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Can you keep the money from an insurance claim?
Technically, any leftover home insurance claim money is yours as long as the payout was used for its intended purpose, your insurance company doesn't ask for it back, and you didn’t do something shady like submit a false claim.
If your insurance company pays you directly after a loss and nothing is written into your policy about returning leftover claim money then yes, you may very well be able to keep the excess amount.
If the settlement amount is significant or used for, say, a complete rebuild of your home, your insurance company may request an inspection of the premises to ensure claim funds were used for the required repairs. If the settlement was used appropriately and you have leftover money, your insurer may let you pocket the remaining amount, assuming you don’t have an exclusion in your policy that forbids you from doing so.
How does the home insurance claim payment process work?
The homeowners insurance claim payment process will look a little different from company to company, but you can generally expect the following:
1. A damage assessment and estimate
Once you file a homeowners insurance claim, your insurer may send an adjuster to your home to inspect the damage and make sure everything on your claim is covered by your policy. Once the damage is assessed, the insurance company will send over a damage estimate.
You can either approve of the settlement amount or dispute it if you suspect that they underestimated the damage. If you feel you’re being lowballed by your insurer, having a separate damage estimate from a licensed contractor will improve your chances of increasing your claim payout.
2. Your initial claim payment isn’t final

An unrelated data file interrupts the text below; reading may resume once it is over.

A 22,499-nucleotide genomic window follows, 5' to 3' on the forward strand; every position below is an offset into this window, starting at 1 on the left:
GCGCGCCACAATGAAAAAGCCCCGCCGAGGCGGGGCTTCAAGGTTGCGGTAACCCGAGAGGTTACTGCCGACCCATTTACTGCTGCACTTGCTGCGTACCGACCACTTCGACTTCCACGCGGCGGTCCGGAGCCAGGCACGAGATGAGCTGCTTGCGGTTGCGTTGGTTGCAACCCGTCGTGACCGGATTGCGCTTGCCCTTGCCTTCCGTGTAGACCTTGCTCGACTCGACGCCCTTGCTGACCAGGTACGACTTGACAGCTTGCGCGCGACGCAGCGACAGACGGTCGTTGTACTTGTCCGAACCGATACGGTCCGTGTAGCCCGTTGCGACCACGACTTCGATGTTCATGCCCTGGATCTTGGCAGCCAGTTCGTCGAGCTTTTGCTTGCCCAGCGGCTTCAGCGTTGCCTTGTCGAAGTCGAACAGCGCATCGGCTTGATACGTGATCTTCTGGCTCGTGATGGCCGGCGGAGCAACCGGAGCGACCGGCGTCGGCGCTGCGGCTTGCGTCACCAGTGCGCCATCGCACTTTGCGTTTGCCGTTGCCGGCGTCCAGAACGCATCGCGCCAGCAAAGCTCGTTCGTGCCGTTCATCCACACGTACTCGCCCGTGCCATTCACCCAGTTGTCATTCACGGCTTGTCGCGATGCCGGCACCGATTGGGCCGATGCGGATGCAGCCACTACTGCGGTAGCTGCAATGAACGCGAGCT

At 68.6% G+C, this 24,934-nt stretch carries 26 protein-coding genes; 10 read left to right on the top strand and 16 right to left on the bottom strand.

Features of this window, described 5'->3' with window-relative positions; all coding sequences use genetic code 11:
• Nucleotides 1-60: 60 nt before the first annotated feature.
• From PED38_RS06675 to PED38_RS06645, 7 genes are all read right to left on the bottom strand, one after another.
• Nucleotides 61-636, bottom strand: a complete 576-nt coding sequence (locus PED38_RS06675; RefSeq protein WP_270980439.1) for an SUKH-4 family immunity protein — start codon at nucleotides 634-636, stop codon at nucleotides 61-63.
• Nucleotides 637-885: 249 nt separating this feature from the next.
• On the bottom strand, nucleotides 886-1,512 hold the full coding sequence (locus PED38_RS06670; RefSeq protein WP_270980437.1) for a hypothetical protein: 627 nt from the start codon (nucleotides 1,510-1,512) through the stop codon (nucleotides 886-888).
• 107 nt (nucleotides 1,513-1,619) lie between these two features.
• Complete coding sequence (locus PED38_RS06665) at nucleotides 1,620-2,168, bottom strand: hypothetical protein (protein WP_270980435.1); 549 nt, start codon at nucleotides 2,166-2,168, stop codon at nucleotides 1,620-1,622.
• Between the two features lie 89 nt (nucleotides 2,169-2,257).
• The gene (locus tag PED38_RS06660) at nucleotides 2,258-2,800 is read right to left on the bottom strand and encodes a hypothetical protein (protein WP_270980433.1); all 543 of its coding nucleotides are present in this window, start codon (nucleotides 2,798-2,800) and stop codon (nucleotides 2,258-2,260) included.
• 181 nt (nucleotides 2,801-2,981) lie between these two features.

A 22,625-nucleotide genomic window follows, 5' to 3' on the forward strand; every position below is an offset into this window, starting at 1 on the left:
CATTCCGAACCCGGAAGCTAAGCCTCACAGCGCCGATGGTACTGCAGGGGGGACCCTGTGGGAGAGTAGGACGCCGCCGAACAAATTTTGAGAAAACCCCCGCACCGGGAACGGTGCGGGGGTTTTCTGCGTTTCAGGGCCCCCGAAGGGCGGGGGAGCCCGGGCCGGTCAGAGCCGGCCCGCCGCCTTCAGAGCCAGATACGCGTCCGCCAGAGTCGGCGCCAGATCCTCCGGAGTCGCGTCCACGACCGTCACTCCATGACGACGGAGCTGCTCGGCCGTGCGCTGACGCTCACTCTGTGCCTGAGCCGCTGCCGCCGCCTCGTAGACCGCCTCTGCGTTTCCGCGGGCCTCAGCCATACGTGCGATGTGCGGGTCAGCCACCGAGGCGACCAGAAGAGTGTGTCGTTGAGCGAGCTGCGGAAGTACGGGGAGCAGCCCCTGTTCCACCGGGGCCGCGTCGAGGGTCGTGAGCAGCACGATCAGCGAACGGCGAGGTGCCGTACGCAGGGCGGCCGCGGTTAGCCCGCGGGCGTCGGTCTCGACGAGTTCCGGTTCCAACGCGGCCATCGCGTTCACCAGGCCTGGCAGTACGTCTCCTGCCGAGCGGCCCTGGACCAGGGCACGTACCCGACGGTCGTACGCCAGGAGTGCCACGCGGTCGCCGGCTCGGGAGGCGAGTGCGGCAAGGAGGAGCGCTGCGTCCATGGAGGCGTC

Once you’ve agreed to a settlement amount, your insurance company will send the payout to either you, your mortgage company, or your contractor (more on this below). There’s a chance your insurer will only pay out a portion of the claim initially, as an advance against the total settlement. Oftentimes, this amount is made for temporary repairs or cleanup before the larger repairs or rebuild process begins.
3. You’ll receive multiple checks for claims involving different parts of your policy
You’ll often receive multiple settlement checks for different parts of your policy for which you’re filing a claim.
Let's take a look at an example.
For claims involving the structure of your home, you’ll receive a separate check for repairs or a rebuild up to the dwelling coverage limit in your policy.
If the same claim involves damage to your personal belongings and additional living expenses, you’ll receive two more separate checks under the personal property and loss of use provisions in your policy.
Who gets the money from a homeowners insurance claim?
Insurance checks for losses involving your personal belongings and additional living expenses are typically made out to you, but claim payouts involving your home work a little differently.
In many cases, your mortgage lender or repairs company will be the recipient of your home insurance claim money — not you. This will depend on the insurance requirements in your mortgage contract and the details of your policy regarding how claims are paid out.
Many lenders will actually require that they be named as a loss payee on the insurance policy. If that’s the case, your lender will generally place any claim money into an escrow account and pay the contractor as repairs are completed.
Your insurance company may also pay the contractor directly after a homeowners insurance claim. Some builders and repairs companies may ask you to sign what is called a “direction to pay” form that allows your insurance company to pay them directly, according to the Insurance Information Institute. 
If you’re asked to sign something of that nature, make sure you’re not handing control of the entire claim over to your contractor.